2. There is possibly a way to combine your worlds A and B. Have you ever heard of Peter Lik? He's a widely awarded photographer. He has (or had, not sure) a TV show for awhile. He also has a string of galleries that sell his stuff exclusively. He sells his photographs like this: Each one is limited edition--950 total copies. For the first X%, they are sold for one price. From there, up until Y%, they are sold at a higher (incremental) price. The, up until Z% are sold, they are at another higher incremental price. This is where is gets interesting, because now you are at ~95%. Somewhere around there, the price doubles. A percent or two later and the price jumps again, and then again a percent later. So what is initially a $3500 photograph becomes (by the time it reaches 99% sold out) a MUCH higher cost photograph. And he sells them out. (Don't quote me on the figures--they're approximations.) It is an interesting model.

January 31, 2012 at 11:47 PM

 
Blogger Tony said...

@Ian, I pretty much sympathize, although I've learned to content myself with prints of stuff I can't afford, but still want to support. My real art collection is on my hard-drive, my Flickr favorites, and my Pinterest profile.

@lj, @Nick, Uh... I guess now that I've got a potential customer and willing layout pro, I don't have an excuse!

@Mike, That's a good question. In theory, the two don't negatively impact one another. There are plenty of artists in the lowbrow and pop art worlds who live in both A and B quite comfortably, but it's unclear what that means for the rest of us.

@Nick, that's a fascinating model! I like that it's transparent, but still takes account of the fact that different people pay (and are will to pay, or even want to pay) different sums for art. Also, I'm going to send you an email about the compilations and some future plans with them!

February 1, 2012 at 12:18 PM

 
Blogger Limpey said...

I have been trying to answer the question of how to live a combined A and B scenario and have been busting brain how to do it (and reading and talking to people). The most sensible advice I have gotten so far is that in order to convince someone else to sell you art, you have to be able to sell it yourself --- which worries me because I am a crap salesperson. But it makes a certain amount of sense given what little I have experienced myself (and I've had some work in galleries --- my experience is that it is usually a long time between checks).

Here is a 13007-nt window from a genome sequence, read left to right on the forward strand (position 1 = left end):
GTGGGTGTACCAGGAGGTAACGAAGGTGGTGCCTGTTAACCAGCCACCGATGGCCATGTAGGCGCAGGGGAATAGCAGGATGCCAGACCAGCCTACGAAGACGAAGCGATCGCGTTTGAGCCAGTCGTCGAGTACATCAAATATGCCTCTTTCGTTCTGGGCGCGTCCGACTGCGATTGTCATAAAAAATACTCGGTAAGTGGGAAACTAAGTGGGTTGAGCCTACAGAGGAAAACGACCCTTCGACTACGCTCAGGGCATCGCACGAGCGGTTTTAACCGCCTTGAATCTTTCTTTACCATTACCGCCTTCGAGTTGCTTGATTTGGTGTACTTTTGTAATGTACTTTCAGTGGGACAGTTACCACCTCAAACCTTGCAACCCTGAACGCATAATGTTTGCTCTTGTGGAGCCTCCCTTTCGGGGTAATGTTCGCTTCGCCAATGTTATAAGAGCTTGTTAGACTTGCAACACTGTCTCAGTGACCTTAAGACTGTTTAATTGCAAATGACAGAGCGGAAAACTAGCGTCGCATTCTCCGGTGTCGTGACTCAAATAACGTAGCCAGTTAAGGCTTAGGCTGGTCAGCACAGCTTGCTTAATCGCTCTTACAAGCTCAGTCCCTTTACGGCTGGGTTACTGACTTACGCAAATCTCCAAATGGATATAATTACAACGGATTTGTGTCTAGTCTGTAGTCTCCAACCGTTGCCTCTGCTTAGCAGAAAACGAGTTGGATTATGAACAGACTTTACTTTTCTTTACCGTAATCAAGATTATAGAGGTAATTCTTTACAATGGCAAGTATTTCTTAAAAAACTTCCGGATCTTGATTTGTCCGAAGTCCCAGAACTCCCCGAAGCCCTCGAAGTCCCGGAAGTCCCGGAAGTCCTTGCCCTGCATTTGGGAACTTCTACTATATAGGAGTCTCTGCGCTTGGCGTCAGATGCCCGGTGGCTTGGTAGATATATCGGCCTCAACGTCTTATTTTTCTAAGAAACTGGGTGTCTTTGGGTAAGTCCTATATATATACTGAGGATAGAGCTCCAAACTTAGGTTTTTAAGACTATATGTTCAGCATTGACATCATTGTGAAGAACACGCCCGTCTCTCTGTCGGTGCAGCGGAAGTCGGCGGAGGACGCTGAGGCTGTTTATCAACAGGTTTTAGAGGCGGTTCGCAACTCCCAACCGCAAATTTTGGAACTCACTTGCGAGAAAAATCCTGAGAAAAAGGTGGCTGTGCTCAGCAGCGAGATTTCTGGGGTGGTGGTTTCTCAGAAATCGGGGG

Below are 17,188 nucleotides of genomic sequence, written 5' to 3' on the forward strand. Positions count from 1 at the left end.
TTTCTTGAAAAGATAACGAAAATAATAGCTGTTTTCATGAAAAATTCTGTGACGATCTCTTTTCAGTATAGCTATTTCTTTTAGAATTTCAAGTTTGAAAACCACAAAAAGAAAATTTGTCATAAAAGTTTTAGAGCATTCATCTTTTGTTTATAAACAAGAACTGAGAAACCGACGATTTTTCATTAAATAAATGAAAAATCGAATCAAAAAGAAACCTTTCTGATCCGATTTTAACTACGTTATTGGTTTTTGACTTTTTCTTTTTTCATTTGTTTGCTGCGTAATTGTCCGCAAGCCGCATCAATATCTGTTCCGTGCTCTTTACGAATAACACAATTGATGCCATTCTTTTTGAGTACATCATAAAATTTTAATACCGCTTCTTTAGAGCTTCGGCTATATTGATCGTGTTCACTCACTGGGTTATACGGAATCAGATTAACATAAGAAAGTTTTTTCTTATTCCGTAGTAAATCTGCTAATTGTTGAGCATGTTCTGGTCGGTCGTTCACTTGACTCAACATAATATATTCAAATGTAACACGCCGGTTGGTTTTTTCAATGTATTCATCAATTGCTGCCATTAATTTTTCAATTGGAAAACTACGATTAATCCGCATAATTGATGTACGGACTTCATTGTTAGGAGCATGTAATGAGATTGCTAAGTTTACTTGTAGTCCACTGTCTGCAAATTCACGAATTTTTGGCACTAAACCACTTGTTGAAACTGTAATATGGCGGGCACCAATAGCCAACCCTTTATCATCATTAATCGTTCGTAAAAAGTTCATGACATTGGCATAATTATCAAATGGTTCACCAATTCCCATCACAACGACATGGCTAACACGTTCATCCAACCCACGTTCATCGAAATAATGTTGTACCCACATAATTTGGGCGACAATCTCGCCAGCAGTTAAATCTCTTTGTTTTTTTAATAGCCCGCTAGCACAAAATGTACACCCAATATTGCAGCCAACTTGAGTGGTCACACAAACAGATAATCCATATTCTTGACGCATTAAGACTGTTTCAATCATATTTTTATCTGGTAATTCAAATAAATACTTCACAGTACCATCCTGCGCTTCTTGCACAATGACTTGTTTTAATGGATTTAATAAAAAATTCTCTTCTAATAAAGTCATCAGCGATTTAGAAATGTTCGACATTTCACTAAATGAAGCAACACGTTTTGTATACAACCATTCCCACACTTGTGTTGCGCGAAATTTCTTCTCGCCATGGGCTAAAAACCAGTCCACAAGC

Knowing what price to charge is really hard --- I usually try to ask myself "what is fair" and sometimes sell something for less than I think it is worth simply because I have a buyer who wants it but may be cash poor --- I'd rather have a sale and get it into a "good home" than make a profit, as stupid as that sounds. But in order to even break even I am going to have to get a lot better at this art game.
I don't know how the pictures in the cupcake place worked out but it sounds like great exposure to me. I'd love to do some weird murals somehwere with monsters and things but other than head shops and record stores I don't know who to approach about that.
Let's stay in touch and see if we can help one another.

February 1, 2012 at 4:25 PM

 
Blogger Limpey said...

duplicate

February 1, 2012 at 4:26 PM

 
Blogger Tony said...

Really, and this is kind of off topic, it's time for some of us old-school minded fantasy artists to band together and have a group show. It's not that hard to rent up a space for a month and organize something. I hear there's a new edition of that D&D game coming out. That might be a good time for it.

February 6, 2012 at 1:48 PM